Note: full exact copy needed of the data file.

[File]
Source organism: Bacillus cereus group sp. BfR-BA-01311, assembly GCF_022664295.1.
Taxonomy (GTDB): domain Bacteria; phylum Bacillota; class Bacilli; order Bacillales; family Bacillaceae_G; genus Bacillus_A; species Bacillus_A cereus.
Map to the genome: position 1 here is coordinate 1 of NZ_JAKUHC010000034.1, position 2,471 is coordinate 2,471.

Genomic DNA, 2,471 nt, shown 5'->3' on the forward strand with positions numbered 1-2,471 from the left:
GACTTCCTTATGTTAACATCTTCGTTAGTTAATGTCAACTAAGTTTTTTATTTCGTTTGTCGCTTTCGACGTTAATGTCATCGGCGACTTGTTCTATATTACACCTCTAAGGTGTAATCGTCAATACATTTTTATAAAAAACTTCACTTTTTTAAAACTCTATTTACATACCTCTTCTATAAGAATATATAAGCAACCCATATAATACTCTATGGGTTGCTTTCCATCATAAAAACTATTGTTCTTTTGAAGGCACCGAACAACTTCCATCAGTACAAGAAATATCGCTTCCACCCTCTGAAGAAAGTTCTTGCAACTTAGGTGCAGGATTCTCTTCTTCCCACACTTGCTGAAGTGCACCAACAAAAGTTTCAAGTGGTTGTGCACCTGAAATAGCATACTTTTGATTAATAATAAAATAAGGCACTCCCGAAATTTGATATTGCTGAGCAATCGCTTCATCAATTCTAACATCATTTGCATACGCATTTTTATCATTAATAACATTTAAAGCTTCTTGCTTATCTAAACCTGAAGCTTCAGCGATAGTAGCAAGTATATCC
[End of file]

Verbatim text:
Source organism: Bacillus cereus group sp. BfR-BA-01311, assembly GCF_022664295.1.
Taxonomy (GTDB): domain Bacteria; phylum Bacillota; class Bacilli; order Bacillales; family Bacillaceae_G; genus Bacillus_A; species Bacillus_A cereus.
Map to the genome: position 1 here is coordinate 1 of NZ_JAKUHC010000034.1, position 2,471 is coordinate 2,471.

Genomic DNA, 2,471 nt, shown 5'->3' on the forward strand with positions numbered 1-2,471 from the left:
GACTTCCTTATGTTAACATCTTCGTTAGTTAATGTCAACTAAGTTTTTTATTTCGTTTGTCGCTTTCGACGTTAATGTCATCGGCGACTTGTTCTATATTACACCTCTAAGGTGTAATCGTCAATACATTTTTATAAAAAACTTCACTTTTTTAAAACTCTATTTACATACCTCTTCTATAAGAATATATAAGCAACCCATATAATACTCTATGGGTTGCTTTCCATCATAAAAACTATTGTTCTTTTGAAGGCACCGAACAACTTCCATCAGTACAAGAAATATCGCTTCCACCCTCTGAAGAAAGTTCTTGCAACTTAGGTGCAGGATTCTCTTCTTCCCACACTTGCTGAAGTGCACCAACAAAAGTTTCAAGTGGTTGTGCACCTGAAATAGCATACTTTTGATTAATAATAAAATAAGGCACTCCCGAAATTTGATATTGCTGAGCAATCGCTTCATCAATTCTAACATCATTTGCATACGCATTTTTATCATTAATAACATTTAAAGCTTCTTGCTTATCTAAACCTGAAGCTTCAGCGATAGTAGCAAGTATATCC